Behind Secaucus High School, near the Hackensack River, is one of nature’s niftiest laboratories.
Until a few years ago, the 42-acre tide-restricted marsh was wall-to-wall Phragmites, an invasive reed that overran the region in the 1900s. Although some birds and butterflies like these tall reeds, they are too dense to attract the diversity of species that native grasses bring.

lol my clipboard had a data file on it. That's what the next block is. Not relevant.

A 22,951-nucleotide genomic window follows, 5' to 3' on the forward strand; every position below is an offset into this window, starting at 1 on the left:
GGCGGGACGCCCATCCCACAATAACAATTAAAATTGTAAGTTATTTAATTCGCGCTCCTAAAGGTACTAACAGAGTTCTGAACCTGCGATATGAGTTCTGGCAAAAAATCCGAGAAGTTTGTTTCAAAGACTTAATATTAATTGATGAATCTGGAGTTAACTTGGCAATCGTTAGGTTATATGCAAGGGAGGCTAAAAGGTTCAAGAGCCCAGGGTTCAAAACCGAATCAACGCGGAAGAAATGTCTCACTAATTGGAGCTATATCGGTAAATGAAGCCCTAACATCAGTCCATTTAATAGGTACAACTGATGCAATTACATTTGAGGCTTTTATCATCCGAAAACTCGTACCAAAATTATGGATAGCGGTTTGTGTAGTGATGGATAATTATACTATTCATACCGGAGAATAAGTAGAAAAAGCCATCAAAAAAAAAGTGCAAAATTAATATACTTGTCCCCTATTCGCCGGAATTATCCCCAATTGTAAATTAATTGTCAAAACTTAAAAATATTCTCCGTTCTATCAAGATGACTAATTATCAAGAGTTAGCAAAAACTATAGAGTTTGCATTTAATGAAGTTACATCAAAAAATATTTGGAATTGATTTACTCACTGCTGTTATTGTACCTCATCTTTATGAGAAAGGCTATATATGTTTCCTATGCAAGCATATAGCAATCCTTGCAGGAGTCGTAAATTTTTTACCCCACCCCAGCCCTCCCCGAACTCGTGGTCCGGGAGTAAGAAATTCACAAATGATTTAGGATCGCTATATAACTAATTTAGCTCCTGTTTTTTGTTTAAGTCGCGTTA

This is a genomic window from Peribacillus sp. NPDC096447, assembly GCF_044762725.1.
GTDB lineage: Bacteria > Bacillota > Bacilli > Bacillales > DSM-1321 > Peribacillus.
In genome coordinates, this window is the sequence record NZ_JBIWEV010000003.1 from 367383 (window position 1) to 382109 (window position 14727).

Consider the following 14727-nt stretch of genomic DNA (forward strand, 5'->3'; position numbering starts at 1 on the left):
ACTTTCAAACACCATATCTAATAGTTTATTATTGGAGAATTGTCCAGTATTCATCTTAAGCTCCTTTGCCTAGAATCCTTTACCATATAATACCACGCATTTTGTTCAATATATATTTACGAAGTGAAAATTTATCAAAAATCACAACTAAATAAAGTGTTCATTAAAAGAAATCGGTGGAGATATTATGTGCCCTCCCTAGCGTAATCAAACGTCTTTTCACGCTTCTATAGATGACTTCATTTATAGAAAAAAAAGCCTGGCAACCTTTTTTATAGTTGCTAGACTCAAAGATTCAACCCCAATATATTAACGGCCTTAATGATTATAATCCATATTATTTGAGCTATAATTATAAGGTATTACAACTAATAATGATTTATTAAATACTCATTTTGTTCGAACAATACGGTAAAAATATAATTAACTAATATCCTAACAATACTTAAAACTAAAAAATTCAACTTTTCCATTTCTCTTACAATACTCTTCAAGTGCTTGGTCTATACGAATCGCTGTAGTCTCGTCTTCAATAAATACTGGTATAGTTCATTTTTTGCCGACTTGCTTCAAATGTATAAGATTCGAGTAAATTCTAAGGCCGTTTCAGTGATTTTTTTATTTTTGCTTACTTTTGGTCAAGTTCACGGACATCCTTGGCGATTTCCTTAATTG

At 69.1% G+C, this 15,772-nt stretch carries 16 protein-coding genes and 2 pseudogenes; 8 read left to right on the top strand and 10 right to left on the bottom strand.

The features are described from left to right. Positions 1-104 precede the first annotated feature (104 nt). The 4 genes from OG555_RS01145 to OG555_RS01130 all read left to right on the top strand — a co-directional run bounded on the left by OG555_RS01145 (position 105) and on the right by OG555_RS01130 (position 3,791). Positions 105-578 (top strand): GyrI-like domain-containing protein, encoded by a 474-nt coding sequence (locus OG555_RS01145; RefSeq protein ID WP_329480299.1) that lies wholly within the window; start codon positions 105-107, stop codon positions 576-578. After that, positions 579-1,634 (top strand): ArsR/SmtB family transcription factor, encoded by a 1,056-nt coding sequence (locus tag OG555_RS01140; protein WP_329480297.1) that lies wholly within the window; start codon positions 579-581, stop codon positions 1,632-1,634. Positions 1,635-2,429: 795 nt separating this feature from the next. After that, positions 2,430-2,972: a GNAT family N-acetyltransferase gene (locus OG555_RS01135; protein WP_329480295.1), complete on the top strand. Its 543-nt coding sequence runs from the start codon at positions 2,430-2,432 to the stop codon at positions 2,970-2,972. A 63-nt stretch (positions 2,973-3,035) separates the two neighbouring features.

All that changed when the N.J. Meadowlands Commission ripped out the Phragmites, opened the site to the tides, and planted native grasses and other plants.
Although the marsh has been attracting lots of great birds — from warblers to rails — an experience this summer underscored just how crucial a change in habitat can be.
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